CAF - Morgan Stanley China Fund - A closed-end fund providing exposure to the Shanghai A share market, we use CAF tactically to ride the wave of returning confidence among domestic Chinese investors fed by the stimulus package. To date the Chinese have shown leadership and a proactive response to the global recession, and now their number one priority is to offset contracting external demand with domestic growth.

TIP- iShares TIPS - The iShares etf, TIP, which is 90% invested in the inflation protected sector of the US Treasury Market currently offers a compelling yield on TTM basis of 5.89%. We believe that future inflation expectations are currently mispriced and that TIPS are a compelling way to own yield on an inflation protected basis, especially in the context of our re-flation thesis.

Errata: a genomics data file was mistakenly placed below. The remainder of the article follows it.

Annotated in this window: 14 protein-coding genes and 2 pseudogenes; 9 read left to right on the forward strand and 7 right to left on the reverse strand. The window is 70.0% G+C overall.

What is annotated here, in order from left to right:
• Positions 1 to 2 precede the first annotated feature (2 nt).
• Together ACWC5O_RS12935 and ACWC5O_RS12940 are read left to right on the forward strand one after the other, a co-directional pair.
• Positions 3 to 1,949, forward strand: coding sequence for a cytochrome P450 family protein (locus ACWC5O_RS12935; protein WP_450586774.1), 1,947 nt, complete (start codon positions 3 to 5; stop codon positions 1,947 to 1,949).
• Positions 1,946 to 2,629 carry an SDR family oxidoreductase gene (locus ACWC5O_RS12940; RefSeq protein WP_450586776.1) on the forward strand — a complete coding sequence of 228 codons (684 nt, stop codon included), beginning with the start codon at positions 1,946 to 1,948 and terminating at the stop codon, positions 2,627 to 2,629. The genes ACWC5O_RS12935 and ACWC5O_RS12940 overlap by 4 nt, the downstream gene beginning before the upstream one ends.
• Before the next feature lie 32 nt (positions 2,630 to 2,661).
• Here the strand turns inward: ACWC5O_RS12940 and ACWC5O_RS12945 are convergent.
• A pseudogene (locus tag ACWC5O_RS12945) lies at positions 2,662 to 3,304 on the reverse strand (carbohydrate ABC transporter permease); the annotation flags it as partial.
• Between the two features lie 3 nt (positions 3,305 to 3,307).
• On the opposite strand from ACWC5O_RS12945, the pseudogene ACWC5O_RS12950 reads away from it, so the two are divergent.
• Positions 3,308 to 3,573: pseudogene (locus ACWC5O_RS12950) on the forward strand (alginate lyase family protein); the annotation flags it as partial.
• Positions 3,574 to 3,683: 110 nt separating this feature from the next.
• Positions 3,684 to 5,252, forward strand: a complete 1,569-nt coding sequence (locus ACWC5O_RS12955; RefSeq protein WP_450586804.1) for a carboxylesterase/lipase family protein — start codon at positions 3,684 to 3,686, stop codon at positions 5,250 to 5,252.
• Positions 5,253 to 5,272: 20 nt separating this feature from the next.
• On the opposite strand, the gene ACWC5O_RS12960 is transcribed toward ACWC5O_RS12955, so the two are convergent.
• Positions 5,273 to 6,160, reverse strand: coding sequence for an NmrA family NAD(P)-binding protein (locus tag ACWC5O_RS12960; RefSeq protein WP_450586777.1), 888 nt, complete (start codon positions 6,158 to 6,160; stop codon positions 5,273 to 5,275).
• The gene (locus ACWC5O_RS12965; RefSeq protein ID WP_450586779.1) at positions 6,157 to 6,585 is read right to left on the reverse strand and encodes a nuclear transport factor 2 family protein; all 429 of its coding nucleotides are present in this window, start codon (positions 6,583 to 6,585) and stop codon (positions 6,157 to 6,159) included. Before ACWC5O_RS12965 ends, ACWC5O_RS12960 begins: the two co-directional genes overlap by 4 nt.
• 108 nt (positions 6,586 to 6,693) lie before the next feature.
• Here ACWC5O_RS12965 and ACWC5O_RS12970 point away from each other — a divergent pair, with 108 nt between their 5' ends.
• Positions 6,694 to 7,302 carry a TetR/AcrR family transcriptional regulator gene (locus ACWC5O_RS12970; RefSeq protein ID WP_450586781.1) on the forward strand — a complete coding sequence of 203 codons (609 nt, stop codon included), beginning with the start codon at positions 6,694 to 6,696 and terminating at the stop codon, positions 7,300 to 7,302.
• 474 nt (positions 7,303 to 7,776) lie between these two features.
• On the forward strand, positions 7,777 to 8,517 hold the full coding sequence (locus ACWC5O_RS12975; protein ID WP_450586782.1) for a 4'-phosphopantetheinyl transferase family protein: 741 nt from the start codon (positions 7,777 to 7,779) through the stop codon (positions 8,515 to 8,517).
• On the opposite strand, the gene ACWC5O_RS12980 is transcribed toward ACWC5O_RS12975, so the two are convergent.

XLV- SPDR Healthcare - We re-initiated our long position in healthcare on 6/29.  Our healthcare sector head, Tom Tobin, wants to fade the public plan, and he's been right on this one all year.

GLD - SPDR Gold - Buying back the GLD that we sold higher earlier in June on 6/30. In an equity market that is losing its bullish momentum, we expect the masses to rotate back to Gold.  We also think the glittery metal will benefit in the intermediate term as inflation concerns accelerate into Q4.
 

SHORT ETFS

XLP - SPDR Consumer Staples - We shorted XLP on the bounce on 6/17.   Added to the position on 7/1, as our stance on the consumer is no longer bullish like it was in Q2, when gas prices and mortgage rates were dramatically lower.